I’ve been spending a lot of time reviewing the writings of some of the best minds in the investment world, and the beautiful thing, as always, is they often disagree. Because no one can predict an unknown future on inflation or anything else, the best ones are adaptable investors, who change course with unfolding market action.
Most of the deflationists, those who believe the world’s gross debt load will cause a deflationary overhang, are now saying that we will probably experience an “inflation scare” first. The “scare” part is their way of admitting what is right in front of our face, while clinging to the deflationary argument.
They are arriving at this concession because the evidence that we are living inflation is becoming impossible to ignore, so they say it’s temporary. Temporary or not, these are the trends in play and even ‘temporary’ can last for a year or three.
I’m of the belief that we may be underestimating the impact that the current gov’t (and central bank) influence will have on the stock market and just how high things could go.
Last week the Bloomberg Agriculture Index had the biggest jump in almost 9 yrs. “Overall, global food costs have surged for 10 straight months, the longest rally in more than a decade” “Corn prices have doubled in the past year, while soybeans are up about 80% & wheat 30%.”
Also last week Procter & Gamble announced they will start charging more for household staples from diapers to toilet paper, the latest and biggest consumer-products company to do so
“Generally people see this inflation continuing,” said Tosin Jack, an analyst at Mintec, which monitors commodity prices. “The trend will continue for some time & it will translate into consumer goods.
Good thing the Bureau of Labor Statistics strips food and energy out of what they call “core” CPI or we might have inflation.
Taxes, Headlines and Markets
Last week, the Biden Administration announced a plan to raise capital gains tax in the US for high income earners to a record high number of 43.4%. Without debating the merits of this move, the fact is that taxing capital destroys incentives, business building and job creation. Estimates are that this could reduce S&P500 earnings by 9%.
I think this is a moot point as far as the market is concerned despite the headline volatility we saw last week.
Here is my opinion on why I’m ignoring it, and why it could actually be bullish. Because markets often, if not mostly, do the flip opposite of what you’d expect. There are many recent examples, and old ones as well.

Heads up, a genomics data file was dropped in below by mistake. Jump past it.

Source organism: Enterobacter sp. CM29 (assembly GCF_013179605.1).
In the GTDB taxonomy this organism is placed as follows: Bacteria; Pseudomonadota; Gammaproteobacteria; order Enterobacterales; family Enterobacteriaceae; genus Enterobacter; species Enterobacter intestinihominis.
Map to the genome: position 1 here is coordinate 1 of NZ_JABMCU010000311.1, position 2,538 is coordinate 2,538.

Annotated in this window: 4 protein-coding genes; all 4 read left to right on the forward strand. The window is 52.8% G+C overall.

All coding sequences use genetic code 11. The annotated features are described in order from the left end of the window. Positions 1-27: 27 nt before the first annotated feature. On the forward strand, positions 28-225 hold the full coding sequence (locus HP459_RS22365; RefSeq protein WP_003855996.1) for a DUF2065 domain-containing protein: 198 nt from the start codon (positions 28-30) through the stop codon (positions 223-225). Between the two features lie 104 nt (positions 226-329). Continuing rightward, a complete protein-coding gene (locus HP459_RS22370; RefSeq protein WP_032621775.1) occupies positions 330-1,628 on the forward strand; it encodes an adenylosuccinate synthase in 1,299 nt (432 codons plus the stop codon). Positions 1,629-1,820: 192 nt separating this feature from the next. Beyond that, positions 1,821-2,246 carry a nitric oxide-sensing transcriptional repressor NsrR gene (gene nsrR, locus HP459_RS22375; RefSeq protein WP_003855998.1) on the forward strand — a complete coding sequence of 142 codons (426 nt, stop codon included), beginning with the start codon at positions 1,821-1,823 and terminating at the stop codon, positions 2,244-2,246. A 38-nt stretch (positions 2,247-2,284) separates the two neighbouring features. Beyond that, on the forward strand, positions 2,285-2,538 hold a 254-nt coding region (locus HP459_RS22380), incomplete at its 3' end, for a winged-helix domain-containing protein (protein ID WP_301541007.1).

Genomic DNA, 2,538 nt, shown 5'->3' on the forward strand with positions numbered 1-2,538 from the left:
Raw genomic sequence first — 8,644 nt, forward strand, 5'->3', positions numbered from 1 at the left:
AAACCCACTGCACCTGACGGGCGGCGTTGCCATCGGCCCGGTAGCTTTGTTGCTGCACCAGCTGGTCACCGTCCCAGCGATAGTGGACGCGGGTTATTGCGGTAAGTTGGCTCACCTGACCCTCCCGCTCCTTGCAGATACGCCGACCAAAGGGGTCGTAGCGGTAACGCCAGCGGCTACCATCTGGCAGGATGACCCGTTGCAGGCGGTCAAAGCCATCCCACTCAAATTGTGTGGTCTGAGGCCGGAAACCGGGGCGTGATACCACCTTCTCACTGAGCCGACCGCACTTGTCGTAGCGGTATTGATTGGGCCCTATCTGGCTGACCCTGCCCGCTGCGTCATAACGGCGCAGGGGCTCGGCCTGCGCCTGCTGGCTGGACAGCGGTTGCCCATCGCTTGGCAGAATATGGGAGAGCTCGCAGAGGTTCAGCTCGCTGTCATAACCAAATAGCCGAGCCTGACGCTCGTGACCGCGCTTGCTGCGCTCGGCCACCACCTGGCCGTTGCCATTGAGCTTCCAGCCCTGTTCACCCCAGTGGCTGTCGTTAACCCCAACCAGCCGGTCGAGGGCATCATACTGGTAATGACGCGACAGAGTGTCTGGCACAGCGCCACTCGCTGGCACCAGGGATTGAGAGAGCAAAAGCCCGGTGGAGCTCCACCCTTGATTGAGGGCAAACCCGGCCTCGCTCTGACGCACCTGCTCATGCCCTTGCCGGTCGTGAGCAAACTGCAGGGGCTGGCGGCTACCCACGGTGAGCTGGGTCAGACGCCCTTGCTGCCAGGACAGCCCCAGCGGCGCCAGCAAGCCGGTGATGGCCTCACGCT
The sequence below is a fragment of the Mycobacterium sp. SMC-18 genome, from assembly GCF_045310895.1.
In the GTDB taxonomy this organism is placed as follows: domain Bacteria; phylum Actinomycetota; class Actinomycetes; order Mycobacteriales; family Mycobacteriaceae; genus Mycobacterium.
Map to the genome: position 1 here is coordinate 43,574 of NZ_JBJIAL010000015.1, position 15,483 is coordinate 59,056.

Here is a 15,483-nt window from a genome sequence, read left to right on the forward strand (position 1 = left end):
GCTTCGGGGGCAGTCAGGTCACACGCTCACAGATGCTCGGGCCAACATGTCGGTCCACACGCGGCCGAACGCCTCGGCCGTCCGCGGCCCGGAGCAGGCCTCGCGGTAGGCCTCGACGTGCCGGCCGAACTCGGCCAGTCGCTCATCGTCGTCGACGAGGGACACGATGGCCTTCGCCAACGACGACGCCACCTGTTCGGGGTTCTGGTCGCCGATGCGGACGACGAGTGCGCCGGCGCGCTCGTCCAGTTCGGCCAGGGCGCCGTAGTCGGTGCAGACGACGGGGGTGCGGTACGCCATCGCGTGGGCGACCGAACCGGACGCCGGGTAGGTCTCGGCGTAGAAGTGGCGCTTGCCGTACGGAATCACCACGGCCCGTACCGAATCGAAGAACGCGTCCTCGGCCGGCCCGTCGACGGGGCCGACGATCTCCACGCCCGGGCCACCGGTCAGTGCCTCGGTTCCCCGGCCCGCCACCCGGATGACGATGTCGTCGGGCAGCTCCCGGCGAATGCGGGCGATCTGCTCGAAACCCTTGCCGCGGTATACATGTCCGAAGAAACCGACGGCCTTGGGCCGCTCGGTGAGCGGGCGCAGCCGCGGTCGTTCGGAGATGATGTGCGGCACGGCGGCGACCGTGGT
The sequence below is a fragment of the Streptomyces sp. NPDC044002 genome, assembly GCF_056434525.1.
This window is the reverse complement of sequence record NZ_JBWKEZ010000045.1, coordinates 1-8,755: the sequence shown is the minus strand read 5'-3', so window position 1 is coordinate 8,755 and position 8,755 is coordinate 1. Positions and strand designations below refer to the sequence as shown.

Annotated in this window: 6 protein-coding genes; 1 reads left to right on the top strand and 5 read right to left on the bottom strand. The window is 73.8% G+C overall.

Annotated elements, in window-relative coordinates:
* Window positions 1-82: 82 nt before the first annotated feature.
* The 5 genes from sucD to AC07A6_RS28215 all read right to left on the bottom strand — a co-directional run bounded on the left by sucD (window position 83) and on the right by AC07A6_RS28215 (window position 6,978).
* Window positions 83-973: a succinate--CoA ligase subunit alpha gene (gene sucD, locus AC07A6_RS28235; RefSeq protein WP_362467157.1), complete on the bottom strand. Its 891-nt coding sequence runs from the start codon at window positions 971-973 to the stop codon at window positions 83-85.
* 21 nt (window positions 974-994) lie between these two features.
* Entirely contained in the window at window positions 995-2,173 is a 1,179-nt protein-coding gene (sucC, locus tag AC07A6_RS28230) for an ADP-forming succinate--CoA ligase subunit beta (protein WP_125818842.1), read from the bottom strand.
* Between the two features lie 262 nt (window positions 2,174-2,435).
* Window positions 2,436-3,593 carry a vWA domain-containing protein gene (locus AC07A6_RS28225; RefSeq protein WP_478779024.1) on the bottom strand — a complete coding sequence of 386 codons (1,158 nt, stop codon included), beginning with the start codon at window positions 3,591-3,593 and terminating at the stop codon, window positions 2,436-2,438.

- The Spanish Flu
- Trump winning the election
- Covid pandemic
- Biden winning the election
Markets are complex systems, and often they will go up the most when conditions move from ‘terrible’ to ‘less bad’. Bill O’Neil covered this in his writings.
Chart of the Day:
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I want to focus more on the big picture in the Market Watch and focus less on the machinations happening under the hood. There are always things to talk about with respect to potential for corrections or short term market behaviour, but I’m not sure if focusing on that is helpful for you, our client.
Mr. Market is manic after all, and the best way to deal with manic behaviour is to understand that behaviour, monitor the inputs that are driving the behaviour and respond accordingly.
If we manage risk appropriately, the gains will take care of themselves by sticking with Blue Chip Leaders and Emerging Leaders as well as diversifying properly into other asset classes.
As I’ve been saying, I think there will be more opportunity to create wealth in the next ten years than in the last fifty years combined, as we transition from an economy based on access to limited resources to one enhanced by mastering informational technology.
We also know that some clients do not care about ten years from now and we’ve built your portfolios for you accordingly.
The bottom line is that we are continually working on your behalf, in an effort to make sure your portfolios benefit from change, rather than fall victim to it. We believe our systems for doing that are among the best available and that our strategies, tactics and tools will help us to successfully navigate whatever happens as we focus on monitoring supply and demand signals that the market provides us.
If you have any questions about this update, or anything else please do not hesitate to reach out.
I hope you all had a good weekend.
Peter Schenk, CMT, CIM | Portfolio Manager
Words we operate by:
“Deliver to the world what you would buy if you were on the other end. There is huge pleasure in life to be obtained from getting deserved trust. The way to get it is to deliver what you would want to see if you were on the other end.” -Charlie Munger
“Strive not to be a success, but rather to be of value.” Albert Einstein